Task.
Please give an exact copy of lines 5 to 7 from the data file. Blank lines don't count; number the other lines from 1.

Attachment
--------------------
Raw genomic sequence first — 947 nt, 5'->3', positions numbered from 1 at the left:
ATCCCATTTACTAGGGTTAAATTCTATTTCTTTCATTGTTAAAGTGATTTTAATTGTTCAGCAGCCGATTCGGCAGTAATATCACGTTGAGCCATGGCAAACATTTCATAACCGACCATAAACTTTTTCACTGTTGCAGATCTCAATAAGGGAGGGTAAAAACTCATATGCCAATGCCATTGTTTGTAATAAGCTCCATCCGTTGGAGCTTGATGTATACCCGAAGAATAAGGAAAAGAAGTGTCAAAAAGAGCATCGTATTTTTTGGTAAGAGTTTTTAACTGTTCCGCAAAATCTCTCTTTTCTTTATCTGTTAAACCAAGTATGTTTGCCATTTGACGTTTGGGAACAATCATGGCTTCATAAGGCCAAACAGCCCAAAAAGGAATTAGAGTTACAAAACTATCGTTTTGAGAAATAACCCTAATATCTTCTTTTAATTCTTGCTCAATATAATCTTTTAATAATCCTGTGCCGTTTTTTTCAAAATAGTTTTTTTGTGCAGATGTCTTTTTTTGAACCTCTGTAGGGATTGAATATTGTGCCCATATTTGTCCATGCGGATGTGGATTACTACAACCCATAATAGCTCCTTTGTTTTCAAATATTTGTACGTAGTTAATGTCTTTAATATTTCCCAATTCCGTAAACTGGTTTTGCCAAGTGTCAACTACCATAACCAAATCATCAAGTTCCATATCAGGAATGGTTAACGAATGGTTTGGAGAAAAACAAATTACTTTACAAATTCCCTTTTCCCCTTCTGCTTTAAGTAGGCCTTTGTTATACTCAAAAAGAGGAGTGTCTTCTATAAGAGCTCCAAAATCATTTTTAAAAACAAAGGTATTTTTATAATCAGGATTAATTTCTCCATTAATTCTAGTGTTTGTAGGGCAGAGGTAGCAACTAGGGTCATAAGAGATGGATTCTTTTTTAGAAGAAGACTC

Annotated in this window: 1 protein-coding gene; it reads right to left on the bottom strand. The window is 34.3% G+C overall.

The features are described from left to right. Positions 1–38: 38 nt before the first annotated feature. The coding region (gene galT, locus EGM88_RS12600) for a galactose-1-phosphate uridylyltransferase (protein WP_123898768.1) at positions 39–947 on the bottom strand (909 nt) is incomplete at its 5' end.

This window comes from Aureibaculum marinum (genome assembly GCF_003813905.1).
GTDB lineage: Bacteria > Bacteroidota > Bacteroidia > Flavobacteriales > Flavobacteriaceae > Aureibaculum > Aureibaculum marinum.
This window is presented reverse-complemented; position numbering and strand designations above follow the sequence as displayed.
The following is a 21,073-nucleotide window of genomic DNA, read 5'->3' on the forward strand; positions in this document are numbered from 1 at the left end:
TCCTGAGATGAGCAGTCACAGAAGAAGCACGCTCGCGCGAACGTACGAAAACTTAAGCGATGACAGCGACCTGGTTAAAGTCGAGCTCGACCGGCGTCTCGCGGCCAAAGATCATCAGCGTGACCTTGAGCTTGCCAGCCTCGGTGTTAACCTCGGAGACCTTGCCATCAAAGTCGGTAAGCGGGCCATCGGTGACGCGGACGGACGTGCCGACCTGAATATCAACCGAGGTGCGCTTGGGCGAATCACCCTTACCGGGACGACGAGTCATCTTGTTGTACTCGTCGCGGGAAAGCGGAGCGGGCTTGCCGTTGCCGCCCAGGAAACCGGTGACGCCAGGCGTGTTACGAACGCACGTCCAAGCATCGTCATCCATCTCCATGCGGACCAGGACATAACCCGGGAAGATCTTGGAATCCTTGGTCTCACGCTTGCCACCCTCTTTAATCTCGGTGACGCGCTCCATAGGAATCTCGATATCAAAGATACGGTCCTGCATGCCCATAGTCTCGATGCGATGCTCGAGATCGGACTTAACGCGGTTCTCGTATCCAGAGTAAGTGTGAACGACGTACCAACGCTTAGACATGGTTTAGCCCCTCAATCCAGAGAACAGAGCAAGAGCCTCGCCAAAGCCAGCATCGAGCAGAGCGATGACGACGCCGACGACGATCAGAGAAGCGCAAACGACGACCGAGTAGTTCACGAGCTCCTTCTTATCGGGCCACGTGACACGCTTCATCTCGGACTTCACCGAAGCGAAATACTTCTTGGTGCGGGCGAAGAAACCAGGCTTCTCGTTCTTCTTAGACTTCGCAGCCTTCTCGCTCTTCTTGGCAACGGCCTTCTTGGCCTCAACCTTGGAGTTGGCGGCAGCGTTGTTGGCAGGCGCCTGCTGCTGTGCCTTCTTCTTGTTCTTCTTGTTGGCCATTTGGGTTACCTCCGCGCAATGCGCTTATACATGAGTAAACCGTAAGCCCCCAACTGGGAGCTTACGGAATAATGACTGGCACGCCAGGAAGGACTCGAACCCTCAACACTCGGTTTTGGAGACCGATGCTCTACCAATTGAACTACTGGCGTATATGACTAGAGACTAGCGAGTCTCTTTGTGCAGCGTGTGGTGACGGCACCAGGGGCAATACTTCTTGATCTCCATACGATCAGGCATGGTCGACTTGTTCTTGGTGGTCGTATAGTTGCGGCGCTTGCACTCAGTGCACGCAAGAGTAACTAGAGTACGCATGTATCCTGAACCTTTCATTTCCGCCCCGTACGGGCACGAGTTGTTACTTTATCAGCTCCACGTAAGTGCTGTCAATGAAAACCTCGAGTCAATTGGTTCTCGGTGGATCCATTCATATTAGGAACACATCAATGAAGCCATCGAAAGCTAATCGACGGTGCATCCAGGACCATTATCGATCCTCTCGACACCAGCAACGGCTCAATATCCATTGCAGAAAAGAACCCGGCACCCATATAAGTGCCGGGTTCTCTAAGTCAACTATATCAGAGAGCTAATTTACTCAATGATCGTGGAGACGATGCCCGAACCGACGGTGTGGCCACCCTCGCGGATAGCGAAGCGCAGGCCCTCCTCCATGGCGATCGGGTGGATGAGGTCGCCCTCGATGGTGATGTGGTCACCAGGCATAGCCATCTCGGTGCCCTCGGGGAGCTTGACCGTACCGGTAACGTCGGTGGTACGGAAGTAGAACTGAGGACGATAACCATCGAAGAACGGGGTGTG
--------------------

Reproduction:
This window comes from Aureibaculum marinum (genome assembly GCF_003813905.1).
GTDB lineage: Bacteria > Bacteroidota > Bacteroidia > Flavobacteriales > Flavobacteriaceae > Aureibaculum > Aureibaculum marinum.
This window is presented reverse-complemented; position numbering and strand designations above follow the sequence as displayed.